• Did some Facebook advertising – we had some like – but almost no downloads.
  • Created competitions to win T-Shirts – didn’t get enough reactions either.
  • Printed our logo on shirts and run marathons – nice personal experience, but no more downloads.
  • And many things more…
At the end? We were not successful in the way of earning real money or gain a huge number of downloads with our first game. We didn’t become app millionaires.
To be honest we earned about 10$ through some in app advertising. Nothing compared to the hardware, developer licenses and the other money we spent.
But this wasn’t so important to us anymore as our view and understanding changed. We were fascinated about the whole processes behind the app industry. Success for us transformed to understand the mechanisms and to find ways and ideas to improve them. We started to implement our own tools and scripts to automate our build processes (Release Notes Translate).

Our tips and conclusion how to start – and how we should have started

In our next developer life, we try it differently:

  • Start with something small. Create a Minimum Viable Product (MVP)
    We started to ambitious. This made it hard to handle and the progress was frustratingly slow.
  • Start to build your communication platform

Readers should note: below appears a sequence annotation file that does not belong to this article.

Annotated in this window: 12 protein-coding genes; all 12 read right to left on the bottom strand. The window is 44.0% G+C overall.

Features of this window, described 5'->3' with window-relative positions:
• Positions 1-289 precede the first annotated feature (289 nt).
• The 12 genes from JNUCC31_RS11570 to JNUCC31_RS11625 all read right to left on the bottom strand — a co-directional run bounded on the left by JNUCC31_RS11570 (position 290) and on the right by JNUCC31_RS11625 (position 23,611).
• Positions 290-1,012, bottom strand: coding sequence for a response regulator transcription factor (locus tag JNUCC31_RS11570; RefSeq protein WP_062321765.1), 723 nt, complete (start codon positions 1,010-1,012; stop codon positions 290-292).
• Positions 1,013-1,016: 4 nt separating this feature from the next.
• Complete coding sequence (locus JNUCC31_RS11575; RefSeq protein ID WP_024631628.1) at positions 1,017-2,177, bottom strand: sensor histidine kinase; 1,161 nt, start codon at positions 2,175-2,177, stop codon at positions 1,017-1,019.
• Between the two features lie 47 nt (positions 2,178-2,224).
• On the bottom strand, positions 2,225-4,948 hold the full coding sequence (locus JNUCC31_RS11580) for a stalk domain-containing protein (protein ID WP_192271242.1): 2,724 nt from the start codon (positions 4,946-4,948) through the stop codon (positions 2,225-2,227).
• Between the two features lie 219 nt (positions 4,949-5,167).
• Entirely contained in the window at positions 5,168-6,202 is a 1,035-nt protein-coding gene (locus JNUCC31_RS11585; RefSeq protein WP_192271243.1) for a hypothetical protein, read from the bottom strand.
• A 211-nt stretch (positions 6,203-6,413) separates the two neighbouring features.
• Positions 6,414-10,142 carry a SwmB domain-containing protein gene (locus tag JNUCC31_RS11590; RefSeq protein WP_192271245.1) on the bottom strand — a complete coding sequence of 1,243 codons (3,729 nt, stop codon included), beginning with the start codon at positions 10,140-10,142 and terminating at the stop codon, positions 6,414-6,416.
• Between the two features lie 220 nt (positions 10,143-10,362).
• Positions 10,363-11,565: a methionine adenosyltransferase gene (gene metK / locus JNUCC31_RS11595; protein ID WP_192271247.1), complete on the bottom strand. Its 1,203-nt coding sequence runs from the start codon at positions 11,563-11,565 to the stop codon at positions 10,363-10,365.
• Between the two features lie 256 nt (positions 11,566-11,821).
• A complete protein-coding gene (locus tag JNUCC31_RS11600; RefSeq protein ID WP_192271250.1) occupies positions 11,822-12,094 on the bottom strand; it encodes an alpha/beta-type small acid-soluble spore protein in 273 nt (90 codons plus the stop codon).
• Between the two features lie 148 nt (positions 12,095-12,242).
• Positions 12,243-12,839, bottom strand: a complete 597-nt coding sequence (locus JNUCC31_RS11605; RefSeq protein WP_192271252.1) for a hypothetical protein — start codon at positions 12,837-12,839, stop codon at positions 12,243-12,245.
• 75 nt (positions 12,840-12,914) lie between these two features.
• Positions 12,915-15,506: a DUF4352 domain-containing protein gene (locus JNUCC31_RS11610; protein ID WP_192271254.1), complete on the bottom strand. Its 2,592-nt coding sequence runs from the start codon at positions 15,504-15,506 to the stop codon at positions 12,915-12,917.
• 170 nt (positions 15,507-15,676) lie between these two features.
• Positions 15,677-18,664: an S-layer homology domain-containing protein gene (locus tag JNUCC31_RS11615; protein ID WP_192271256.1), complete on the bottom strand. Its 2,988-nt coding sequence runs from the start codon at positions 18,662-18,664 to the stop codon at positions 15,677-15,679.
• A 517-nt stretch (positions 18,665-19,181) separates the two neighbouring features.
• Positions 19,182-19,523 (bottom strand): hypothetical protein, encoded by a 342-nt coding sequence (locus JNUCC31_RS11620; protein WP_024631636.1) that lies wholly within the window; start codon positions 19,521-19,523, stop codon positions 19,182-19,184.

Our team started to work together, but as the project took more and more time, we started to work remote. We set up a ticket system, a repository and Slack for communication, storage and documentation. This made it much easier to communicate and to track our tasks.
  • Build up a small website and attach social channels
    App publishing goes with a website and all the social channels attached. Set up Facebook, Twitter and Instagram as a minimum and publish your content in all channels. Learn the specialties of each channel, hashtags, no hashtags and so on…
    Try to automate the publishing to save some time but keep the differences of each platform in mind.
  • Be active in corresponding forums and platforms
    Gaming forums for example are a good start to grow your community. Participate, help and ask for feedback for your game. The best place to find other enthusiasts.
  • Try continually grow your community and followers
    Provide updates about your app project. Follow and actively ask others to follow you. Create small competitions with some giveaways or promo codes, show early versions, pictures of your work.
  • Create a press kit with a good description and nice pictures
    Send your press kit to press, media and blogs. Make them downloadable on your website or provide a Dropbox or similar.
  • Don’t underestimate the effort
    Significant effort is necessary for implementation but especially for the marketing of an app idea.
    Include the marketing time (ASO, SEO) in your calculations. It requires almost the same time than the development. In a later phase it’s all about your app marketing.
  • Do your App Store Optimization (ASO)
    Create good texts, include your keywords, do a proper keyword research. Cut ingame videos and create good screenshots. The best approach is, if you do this for all languages to address the widest audience. Localize your store descriptions (try our service) and your game.

The ideas above are in our opinion some of the most important ones, of course there are a lot of good checklists and guidelines around to give you some more ideas what to do.
Give it a try! Much success and let us know about your app project.